At a conference on rebuilding Kosovo held in Brussels, Belgium, in July 1999, more than 100 governments and aid organizations were asked to give emergency help; over $2 billion/£1.25 billion was pledged. At another meeting in July in Sarajevo, Bosnia's capital, 40 world leaders met to promote stability in all of the Balkans, excluding Serbia. They signed a ‘Stability Pact’ aimed at replacing turmoil in the Balkans with peace and prosperity.
In August 1999 thousands of Serbs were forced to flee the Kosovo capital, Priština, after violence from ethnic Albanian gangs. The UN High Commissioner for refugees reported that only 30,000 Serbs remained in the province. By the following year, the population of Priština, it was claimed, had fallen from a pre-war total of 40,000 to barely 400 people.
Troubled transition to civilian rule
In September 1999, the KLA agreed to transform itself into a civilian guard, the Kosovo Protection Corps, which would work under the supervision of NATO's commander in Kosovo. In protest to this organization, Serb members pulled out of the Kosovo Transitional Council (KTC), a body which advises the UN Interim Administration in Kosovo (UNMIK).
Members of a new power-sharing council in Kosovo met for the first time in February 2000, although leaders refused to disband their alternative civil structures. Violence continued in the ethnically-divided city of Mitrovica between Serbs, ethnic Albanians, and NATO-led peacekeeping troops, who put the town under a military curfew, sealing off the Albanian quarter.
In August, the Hague-based United Nations International Criminal Tribunal, announced its estimate that between 4,000 and 5,000 Kosovo Albanians were killed by Serbian forces during the occupation in 1999. The estimate was based on exhumations by international investigators.
By August 2000 around 1 million people, 90% of the eligible ethnic Albanian population but few ethnic Serbs, registered to vote in the following October's elections. The elections were boycotted by the Serb community, and won by the Democratic League of Kosovo, led by Rugova. Rugova continued to demand full independence from the Federal Republic of Yugoslavia.
According to UN statistics, 90% of Kosovan refugees officially sent to the West had returned of their own accord. But in 2000 it was alleged that Western governments were attempting to rid themselves of the remainder, and apparently sending back more Kosovars than they officially took in. Kosovo's UN administrator denounced the growing trend of forced repatriation.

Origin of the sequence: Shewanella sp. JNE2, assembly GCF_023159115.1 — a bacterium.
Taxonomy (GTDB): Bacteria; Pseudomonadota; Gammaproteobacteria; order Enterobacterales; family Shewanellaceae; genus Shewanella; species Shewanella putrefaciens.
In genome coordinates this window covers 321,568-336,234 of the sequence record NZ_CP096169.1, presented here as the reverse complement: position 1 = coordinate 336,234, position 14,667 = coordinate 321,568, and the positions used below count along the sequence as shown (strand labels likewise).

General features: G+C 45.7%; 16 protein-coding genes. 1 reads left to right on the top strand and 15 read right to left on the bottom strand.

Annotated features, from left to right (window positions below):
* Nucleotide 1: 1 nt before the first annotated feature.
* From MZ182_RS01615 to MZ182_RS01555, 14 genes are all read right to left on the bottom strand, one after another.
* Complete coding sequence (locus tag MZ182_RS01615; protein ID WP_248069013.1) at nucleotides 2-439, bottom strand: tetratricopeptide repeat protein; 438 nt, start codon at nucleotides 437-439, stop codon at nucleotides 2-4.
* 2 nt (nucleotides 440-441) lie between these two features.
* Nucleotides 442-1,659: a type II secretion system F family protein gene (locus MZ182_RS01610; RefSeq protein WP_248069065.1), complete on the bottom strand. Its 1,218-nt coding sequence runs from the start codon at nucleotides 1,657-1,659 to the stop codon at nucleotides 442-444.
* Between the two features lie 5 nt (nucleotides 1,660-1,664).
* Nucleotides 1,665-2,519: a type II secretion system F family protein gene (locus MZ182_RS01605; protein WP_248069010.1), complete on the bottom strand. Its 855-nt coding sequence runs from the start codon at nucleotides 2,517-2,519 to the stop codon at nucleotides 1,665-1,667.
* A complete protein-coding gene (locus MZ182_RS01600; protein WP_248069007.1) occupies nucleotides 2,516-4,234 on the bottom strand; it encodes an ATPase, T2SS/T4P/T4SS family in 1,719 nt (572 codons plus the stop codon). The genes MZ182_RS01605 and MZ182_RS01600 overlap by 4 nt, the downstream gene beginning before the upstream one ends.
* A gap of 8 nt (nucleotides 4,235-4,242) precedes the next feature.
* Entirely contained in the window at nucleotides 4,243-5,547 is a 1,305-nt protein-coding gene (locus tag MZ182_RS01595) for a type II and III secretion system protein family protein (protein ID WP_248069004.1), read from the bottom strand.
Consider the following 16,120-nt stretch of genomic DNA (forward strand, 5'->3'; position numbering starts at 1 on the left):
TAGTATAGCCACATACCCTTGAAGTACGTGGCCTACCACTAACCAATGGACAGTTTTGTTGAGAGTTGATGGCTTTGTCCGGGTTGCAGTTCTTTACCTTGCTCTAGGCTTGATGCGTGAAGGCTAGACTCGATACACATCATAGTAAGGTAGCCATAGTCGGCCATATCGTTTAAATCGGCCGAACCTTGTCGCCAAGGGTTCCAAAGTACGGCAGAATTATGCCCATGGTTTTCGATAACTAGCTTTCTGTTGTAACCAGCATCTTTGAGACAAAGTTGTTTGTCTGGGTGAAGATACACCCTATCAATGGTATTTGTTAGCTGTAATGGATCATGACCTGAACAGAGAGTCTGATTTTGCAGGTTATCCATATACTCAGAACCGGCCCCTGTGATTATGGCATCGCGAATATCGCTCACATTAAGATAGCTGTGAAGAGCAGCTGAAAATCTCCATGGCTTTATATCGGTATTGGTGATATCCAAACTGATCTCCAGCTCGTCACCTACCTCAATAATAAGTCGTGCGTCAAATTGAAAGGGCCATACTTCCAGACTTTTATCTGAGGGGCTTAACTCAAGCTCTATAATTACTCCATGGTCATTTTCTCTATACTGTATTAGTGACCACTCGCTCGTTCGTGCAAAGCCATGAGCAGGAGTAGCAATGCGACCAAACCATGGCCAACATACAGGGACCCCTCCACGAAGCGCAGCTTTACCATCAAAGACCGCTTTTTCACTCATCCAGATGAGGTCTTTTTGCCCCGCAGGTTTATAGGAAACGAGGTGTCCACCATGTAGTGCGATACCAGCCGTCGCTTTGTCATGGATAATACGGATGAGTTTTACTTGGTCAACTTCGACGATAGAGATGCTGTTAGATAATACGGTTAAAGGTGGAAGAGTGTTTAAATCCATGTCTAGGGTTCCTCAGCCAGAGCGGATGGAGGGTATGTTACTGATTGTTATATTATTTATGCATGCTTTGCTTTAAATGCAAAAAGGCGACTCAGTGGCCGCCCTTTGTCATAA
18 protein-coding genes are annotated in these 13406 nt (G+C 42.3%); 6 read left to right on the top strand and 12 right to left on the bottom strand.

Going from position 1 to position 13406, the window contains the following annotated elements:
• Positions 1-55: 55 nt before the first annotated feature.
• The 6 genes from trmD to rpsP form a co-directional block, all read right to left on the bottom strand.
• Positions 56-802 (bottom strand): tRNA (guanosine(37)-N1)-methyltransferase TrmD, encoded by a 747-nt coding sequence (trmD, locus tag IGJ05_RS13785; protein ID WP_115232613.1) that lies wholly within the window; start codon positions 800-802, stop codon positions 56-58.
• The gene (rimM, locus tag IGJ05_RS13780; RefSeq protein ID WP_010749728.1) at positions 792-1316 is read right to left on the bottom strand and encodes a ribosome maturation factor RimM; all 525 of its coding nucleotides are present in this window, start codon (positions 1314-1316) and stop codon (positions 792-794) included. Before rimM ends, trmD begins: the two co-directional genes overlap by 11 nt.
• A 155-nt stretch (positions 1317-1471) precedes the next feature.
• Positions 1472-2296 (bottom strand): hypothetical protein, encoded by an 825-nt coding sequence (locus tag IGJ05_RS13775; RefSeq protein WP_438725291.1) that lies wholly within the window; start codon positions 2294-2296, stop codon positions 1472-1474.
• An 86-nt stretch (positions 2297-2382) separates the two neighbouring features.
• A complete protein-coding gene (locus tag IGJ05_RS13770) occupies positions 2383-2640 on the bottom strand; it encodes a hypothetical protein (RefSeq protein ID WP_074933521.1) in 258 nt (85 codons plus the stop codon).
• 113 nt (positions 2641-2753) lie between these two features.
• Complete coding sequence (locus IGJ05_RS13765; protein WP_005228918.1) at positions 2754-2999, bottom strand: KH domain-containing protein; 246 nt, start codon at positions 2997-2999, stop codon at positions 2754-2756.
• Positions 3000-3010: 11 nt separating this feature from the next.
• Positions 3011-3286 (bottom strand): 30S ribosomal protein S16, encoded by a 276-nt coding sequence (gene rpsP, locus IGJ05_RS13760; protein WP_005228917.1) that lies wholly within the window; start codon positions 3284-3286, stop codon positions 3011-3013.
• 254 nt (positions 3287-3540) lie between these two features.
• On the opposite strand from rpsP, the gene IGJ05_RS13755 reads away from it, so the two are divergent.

Border dispute with Serbia
Increased activity by ethnic Albanian rebels in the Presevo Valley, on the border with Serbia, caused the Serbian government to warn NATO in late November to prevent cross-border raids by the rebels, and then to increase the numbers of police and armed forces in the area. The rebels want the area, which is still officially part of Serbia, to be united with Kosovo. Fighting between Serb forces and the rebels caused thousands of ethnic Albanians to flee into Kosovo.
The violence in Presevo escalated in February 2001. Yugoslav authorities increased pressure on NATO forces to act against the ethnic Albanian guerrillas. In response to growing evidence that the guerrillas were using the buffer zone around Kosovo as a base, NATO agreed to begin dismantling it, and in mid-March Yugoslav forces moved in.
In May, UNMIK announced plans for self-government, including elections to a legislative assembly that were scheduled to take place in September. On 17 November, Kosovo elected a 120-seat legislative assembly that would choose a president and government. Ibrahim Rugova's moderate ethnic Albanian nationalists won just over 46% of the vote. Western relief at the election success of the moderates was undermined two days later when EU officials clashed with Rugova over his pursuit of independence for the province. Kosovo's first democratically-elected parliament opened in Pristina on 9 December. The legislative assembly elected Rugova as president in March, after a deal had been struck between the rival ethnic-Albanian parties to share power. Bajram Rexhepi was elected prime minister.
In the general election of October 2004, the Democratic League won 47 out of 120 seats, and in December the legislative assembly re-elected Rugova as president, appointing the former rebel commander Ramush Haradinaj (whose party had entered into a coalition with the Democratic League) as prime minister.
Haradinaj resigned his post in March 2005, after being indicted to appear before the UN war crimes tribunal in the Hague, and was replaced by Bajram Kosumi, who in turn resigned in March 2006 due to criticism from within his party. Kosumi was succeeded by the former KLA commander Agim Çeku. The presidency also changed hands in 2006 following the death in January of Rugova, who was succeeded in February by Fatmir Sejdiu.